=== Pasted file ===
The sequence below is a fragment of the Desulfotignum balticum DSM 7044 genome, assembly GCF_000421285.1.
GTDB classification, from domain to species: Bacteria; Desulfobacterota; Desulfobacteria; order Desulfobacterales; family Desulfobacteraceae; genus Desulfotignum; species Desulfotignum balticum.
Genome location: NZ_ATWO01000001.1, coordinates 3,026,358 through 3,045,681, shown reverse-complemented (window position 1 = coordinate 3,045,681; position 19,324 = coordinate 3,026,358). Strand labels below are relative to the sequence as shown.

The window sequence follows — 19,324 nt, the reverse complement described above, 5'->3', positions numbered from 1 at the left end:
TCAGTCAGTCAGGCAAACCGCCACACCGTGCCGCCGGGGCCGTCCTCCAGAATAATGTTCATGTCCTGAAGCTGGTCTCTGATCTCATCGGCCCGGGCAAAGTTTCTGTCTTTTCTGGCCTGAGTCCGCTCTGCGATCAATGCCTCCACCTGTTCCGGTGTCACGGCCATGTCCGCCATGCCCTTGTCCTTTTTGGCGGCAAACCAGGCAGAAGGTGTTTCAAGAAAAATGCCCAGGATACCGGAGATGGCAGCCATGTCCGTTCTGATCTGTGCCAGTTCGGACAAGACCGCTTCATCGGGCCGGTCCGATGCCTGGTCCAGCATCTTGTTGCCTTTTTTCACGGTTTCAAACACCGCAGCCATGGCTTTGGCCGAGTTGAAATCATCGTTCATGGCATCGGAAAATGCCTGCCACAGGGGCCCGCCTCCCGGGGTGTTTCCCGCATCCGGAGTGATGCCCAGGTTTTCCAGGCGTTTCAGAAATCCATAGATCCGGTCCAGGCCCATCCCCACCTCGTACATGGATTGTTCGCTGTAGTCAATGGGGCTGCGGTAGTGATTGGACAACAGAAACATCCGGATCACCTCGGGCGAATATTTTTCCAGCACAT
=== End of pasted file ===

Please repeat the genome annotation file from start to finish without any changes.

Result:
The sequence below is a fragment of the Desulfotignum balticum DSM 7044 genome, assembly GCF_000421285.1.
GTDB classification, from domain to species: Bacteria; Desulfobacterota; Desulfobacteria; order Desulfobacterales; family Desulfobacteraceae; genus Desulfotignum; species Desulfotignum balticum.
Genome location: NZ_ATWO01000001.1, coordinates 3,026,358 through 3,045,681, shown reverse-complemented (window position 1 = coordinate 3,045,681; position 19,324 = coordinate 3,026,358). Strand labels below are relative to the sequence as shown.

The window sequence follows — 19,324 nt, the reverse complement described above, 5'->3', positions numbered from 1 at the left end:
TCAGTCAGTCAGGCAAACCGCCACACCGTGCCGCCGGGGCCGTCCTCCAGAATAATGTTCATGTCCTGAAGCTGGTCTCTGATCTCATCGGCCCGGGCAAAGTTTCTGTCTTTTCTGGCCTGAGTCCGCTCTGCGATCAATGCCTCCACCTGTTCCGGTGTCACGGCCATGTCCGCCATGCCCTTGTCCTTTTTGGCGGCAAACCAGGCAGAAGGTGTTTCAAGAAAAATGCCCAGGATACCGGAGATGGCAGCCATGTCCGTTCTGATCTGTGCCAGTTCGGACAAGACCGCTTCATCGGGCCGGTCCGATGCCTGGTCCAGCATCTTGTTGCCTTTTTTCACGGTTTCAAACACCGCAGCCATGGCTTTGGCCGAGTTGAAATCATCGTTCATGGCATCGGAAAATGCCTGCCACAGGGGCCCGCCTCCCGGGGTGTTTCCCGCATCCGGAGTGATGCCCAGGTTTTCCAGGCGTTTCAGAAATCCATAGATCCGGTCCAGGCCCATCCCCACCTCGTACATGGATTGTTCGCTGTAGTCAATGGGGCTGCGGTAGTGATTGGACAACAGAAACATCCGGATCACCTCGGGCGAATATTTTTCCAGCACAT